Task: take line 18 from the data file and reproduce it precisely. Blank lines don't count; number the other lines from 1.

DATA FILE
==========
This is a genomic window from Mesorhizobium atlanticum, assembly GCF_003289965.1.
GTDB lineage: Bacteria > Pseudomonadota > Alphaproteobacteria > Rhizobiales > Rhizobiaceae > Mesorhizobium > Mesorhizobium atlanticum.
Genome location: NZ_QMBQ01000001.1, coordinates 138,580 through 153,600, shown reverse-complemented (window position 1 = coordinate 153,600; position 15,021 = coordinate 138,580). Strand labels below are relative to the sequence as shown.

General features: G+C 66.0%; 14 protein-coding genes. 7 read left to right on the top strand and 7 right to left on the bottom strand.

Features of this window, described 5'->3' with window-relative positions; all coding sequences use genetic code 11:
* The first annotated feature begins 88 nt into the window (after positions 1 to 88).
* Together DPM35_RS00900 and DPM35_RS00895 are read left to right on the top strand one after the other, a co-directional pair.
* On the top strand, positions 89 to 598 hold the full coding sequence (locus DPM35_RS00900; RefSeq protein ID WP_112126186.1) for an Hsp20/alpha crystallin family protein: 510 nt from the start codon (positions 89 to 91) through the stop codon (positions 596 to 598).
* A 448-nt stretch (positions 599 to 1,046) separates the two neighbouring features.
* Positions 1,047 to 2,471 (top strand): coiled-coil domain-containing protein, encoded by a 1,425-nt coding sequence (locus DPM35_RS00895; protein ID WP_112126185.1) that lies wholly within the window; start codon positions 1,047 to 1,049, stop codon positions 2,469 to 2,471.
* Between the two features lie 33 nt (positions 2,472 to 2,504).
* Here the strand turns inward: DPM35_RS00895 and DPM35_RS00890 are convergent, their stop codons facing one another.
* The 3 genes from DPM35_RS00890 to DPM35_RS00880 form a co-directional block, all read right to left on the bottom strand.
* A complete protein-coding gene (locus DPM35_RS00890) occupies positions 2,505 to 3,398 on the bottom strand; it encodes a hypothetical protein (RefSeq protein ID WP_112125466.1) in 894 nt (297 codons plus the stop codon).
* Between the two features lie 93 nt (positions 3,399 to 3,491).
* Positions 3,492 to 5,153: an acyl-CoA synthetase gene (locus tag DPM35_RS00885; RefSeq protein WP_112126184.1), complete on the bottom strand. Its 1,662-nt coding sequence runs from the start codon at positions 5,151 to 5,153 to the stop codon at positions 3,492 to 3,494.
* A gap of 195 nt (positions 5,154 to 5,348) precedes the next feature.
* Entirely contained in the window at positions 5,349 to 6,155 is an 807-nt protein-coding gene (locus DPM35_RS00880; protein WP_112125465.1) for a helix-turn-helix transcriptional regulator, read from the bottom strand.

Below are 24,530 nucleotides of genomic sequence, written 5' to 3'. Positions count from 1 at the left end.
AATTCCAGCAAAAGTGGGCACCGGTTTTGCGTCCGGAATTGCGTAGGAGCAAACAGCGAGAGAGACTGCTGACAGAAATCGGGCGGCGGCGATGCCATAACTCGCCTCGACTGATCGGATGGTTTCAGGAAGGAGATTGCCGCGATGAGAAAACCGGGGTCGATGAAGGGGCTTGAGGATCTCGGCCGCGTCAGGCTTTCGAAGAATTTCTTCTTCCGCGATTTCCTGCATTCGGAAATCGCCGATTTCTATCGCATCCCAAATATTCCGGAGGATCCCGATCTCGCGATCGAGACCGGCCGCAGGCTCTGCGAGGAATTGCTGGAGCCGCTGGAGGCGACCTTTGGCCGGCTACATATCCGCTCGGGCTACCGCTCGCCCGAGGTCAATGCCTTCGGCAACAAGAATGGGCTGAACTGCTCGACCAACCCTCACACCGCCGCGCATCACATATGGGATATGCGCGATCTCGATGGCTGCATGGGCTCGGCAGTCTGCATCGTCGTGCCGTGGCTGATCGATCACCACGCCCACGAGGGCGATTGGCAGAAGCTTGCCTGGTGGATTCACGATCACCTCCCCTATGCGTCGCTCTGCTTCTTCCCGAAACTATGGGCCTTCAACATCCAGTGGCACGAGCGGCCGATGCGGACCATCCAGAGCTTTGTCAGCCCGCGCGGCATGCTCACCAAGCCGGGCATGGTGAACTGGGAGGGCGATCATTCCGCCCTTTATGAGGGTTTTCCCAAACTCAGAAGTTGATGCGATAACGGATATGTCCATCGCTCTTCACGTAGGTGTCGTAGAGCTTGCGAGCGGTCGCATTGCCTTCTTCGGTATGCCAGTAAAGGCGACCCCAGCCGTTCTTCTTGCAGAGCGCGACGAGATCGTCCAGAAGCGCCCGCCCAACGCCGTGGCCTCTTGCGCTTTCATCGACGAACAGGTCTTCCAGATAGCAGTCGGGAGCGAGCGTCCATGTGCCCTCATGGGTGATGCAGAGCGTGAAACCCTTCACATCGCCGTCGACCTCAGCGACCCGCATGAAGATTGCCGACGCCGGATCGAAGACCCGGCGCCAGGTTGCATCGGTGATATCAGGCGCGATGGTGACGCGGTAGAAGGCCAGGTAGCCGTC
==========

* Entirely contained in the window at positions 5,349 to 6,155 is an 807-nt protein-coding gene (locus DPM35_RS00880; protein WP_112125465.1) for a helix-turn-helix transcriptional regulator, read from the bottom strand.